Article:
Ashleigh Joyce, May 26, 2021
With numbers like these it is a reality that, for the majority of her working life, a Black woman working in technology will be in a room where she is the only person who looks like her. It has been found in a study by McKinsey that “companies who are diverse perform better, hire better talent, have more engaged employees and retain workers better than companies who do not focus on diversity and inclusion.”
However, women, and more specifically women of color, remain underrepresented across the technology industry. To share their experiences and insights into the approaches they have taken in their careers, we connected with some of our Black women team members at Calendly to understand what has helped them as they grow in their tech career.
Crystal Gloss is a Product Specialist at Calendly and interacts with our customers every day. She found #BlackTechTwitter to be a valuable resource for seeking out career advice.
“I have found some amazing professionals like Latesha Byrd, Jermaine Jupiter, Simone B. and Brittany B. who have given great insight and guidance as I am navigating my career. I’ve also learned that you have to be flexible with your skill set. Be willing to be open and apply to roles outside of your [comfort zone], learn new skills and take risks. It can be helpful to connect with professionals who can help you identify your strengths, [gaps in your skill set] and what opportunities you should focus on.”
Similarly, fellow Product Specialist Stassi Carrington believes that sharpening your skills is key. “You should always be researching trends in the industry. Make sure you’re always working on fine-tuning your skills. You want to be on top of your game so you’re doing the best job you can do.”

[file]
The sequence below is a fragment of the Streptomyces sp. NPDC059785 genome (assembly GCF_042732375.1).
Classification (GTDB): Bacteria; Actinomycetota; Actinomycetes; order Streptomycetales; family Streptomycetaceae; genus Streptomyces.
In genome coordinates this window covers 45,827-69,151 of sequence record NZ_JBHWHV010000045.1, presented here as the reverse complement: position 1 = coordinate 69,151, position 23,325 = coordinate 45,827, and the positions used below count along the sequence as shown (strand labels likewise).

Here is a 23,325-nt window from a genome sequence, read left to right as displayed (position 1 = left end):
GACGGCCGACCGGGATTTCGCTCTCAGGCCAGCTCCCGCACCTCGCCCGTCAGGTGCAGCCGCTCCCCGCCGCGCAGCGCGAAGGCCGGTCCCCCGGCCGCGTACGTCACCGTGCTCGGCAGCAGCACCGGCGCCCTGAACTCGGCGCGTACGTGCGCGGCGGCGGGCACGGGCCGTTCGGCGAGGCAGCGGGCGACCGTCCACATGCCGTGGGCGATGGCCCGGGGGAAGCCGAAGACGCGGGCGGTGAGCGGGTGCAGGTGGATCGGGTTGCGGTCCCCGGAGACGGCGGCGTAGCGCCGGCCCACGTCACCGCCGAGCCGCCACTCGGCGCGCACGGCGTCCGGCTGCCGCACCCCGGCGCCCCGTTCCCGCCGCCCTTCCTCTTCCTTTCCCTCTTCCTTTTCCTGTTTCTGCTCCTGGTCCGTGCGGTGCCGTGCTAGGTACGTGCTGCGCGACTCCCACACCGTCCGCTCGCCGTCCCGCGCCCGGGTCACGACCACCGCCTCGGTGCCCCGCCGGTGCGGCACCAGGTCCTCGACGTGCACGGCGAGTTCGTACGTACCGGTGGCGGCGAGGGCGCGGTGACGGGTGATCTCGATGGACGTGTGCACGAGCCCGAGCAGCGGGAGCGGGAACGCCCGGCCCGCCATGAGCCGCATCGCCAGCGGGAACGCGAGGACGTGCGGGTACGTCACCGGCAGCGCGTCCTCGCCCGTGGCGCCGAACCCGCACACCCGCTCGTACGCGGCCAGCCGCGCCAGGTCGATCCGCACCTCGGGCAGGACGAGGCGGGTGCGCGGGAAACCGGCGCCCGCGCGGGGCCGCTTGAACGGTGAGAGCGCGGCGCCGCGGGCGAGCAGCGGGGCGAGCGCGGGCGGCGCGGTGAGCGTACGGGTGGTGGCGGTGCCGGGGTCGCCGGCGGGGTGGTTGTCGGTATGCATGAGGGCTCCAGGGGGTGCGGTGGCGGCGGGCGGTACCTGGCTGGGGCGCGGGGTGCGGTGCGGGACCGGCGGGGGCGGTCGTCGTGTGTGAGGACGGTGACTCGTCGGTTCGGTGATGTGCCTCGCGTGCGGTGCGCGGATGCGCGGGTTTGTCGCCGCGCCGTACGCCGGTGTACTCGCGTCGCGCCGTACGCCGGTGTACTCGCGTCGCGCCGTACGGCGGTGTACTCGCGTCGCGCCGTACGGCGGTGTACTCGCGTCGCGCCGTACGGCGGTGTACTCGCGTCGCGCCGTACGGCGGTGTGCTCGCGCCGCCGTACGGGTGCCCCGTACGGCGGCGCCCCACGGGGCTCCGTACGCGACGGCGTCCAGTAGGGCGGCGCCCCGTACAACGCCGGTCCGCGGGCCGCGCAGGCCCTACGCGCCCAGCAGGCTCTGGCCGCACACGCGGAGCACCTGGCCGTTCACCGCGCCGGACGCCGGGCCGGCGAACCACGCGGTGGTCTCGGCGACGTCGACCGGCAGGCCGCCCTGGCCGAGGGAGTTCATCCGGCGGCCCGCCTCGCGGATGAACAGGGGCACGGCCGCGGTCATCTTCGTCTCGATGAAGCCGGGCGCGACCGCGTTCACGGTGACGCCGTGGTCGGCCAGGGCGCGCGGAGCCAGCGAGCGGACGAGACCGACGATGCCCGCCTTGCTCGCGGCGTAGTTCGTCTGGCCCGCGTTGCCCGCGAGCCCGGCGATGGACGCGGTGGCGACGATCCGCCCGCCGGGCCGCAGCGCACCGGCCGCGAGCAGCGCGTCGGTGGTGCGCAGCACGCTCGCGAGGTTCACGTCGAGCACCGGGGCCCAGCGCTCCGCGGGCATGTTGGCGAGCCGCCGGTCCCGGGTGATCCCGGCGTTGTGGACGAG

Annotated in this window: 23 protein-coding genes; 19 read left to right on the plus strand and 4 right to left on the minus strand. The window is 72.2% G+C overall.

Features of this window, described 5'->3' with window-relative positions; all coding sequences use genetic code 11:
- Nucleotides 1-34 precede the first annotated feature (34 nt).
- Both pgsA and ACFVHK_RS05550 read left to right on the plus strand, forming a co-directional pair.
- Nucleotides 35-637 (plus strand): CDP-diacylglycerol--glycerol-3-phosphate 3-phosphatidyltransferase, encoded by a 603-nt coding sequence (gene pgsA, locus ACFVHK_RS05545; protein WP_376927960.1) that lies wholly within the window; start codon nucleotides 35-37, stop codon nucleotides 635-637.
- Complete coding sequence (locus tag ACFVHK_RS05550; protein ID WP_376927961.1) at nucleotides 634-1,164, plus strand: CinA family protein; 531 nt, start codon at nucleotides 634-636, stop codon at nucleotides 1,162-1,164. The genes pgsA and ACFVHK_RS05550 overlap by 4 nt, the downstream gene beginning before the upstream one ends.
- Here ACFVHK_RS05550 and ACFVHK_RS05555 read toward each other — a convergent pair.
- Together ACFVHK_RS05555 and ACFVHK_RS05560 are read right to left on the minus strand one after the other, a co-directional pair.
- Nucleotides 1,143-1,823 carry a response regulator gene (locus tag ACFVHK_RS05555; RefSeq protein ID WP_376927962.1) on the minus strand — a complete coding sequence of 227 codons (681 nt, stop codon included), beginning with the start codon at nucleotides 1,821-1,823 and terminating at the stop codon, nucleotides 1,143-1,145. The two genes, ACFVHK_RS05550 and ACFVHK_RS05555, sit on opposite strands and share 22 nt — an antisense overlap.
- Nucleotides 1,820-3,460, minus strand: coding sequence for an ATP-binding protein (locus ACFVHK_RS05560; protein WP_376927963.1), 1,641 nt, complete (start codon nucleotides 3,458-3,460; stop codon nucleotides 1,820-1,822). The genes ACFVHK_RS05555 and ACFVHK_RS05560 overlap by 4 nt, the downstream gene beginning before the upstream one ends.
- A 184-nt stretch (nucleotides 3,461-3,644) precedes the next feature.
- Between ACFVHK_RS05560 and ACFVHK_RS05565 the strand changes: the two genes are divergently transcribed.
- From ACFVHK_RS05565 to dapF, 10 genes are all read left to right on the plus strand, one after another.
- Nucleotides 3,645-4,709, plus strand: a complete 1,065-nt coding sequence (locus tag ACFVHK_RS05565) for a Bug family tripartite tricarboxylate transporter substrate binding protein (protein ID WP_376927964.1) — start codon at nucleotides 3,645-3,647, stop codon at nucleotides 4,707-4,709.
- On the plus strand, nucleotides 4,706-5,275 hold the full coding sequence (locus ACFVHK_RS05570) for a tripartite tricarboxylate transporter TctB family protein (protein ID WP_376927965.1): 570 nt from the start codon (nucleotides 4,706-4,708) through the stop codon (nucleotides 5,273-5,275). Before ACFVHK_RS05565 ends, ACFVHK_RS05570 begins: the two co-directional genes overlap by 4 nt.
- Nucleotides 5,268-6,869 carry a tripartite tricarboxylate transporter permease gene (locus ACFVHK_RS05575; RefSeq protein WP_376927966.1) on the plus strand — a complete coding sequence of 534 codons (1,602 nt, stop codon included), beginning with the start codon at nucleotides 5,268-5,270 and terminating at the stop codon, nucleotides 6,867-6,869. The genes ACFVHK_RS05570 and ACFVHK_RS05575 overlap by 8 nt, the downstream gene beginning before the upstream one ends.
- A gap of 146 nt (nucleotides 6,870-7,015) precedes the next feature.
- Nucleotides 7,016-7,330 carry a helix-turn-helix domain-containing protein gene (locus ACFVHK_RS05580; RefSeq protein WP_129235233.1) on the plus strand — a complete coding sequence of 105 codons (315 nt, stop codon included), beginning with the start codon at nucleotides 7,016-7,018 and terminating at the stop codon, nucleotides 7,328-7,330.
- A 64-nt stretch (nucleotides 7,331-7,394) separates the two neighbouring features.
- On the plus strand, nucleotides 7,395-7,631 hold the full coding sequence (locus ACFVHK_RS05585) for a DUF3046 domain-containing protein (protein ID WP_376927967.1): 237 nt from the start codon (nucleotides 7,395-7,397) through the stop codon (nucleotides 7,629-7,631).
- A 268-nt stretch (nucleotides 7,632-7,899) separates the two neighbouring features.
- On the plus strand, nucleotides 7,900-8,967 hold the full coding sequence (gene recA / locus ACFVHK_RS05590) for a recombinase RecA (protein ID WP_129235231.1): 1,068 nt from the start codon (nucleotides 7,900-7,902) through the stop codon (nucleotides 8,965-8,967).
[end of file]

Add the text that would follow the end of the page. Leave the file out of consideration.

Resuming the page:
Being part of an underrepresented group can present challenges as you navigate your career. Erika Chestnut is Calendly’s Head of QA and her advice is simple. “Learn to advocate for yourself.”
Calendly Recruiter, Jade Michel, agrees. “The lack of people that may look like you, especially as a Black woman, may be overwhelming and cause you to feel misunderstood but [if you advocate for yourself], it can be hugely beneficial. Don’t be afraid to help educate those around you in an appropriate setting. We can’t expect people to truly understand if we are unwilling to share and speak out.”
Early in her career, Stassi recognized the acceptance she received at her companies and thinks it is unique to the tech industry.
“I have found this industry to be very accepting, where my work stands alone and my appearance doesn’t matter. This is an industry where hard work is rewarded. You don’t need a Bachelors in Computer Science to get in either, which is something that is beneficial to so many communities.
“When companies interview you, remember you are also interviewing them. Both sides are trying to determine if this is the right fit for one another. Ask yourself one simple question, ‘does the culture fit you?’ We often try to fit into other people's spaces, but it may help to focus on organizations that meet our needs.
“I didn't think about this until joining Calendly, but I now know what it feels like to bring my authentic self to work every day. A great leadership team has set the tone for this type of environment. It's empowering, drives collaboration, and I truly enjoy my team. I want that for all of us.”
Ashleigh Joyce is Calendly's Manager of Employer Brand. She's thankful for her two little ones, local West Midtown restaurants, and fermented grapes.
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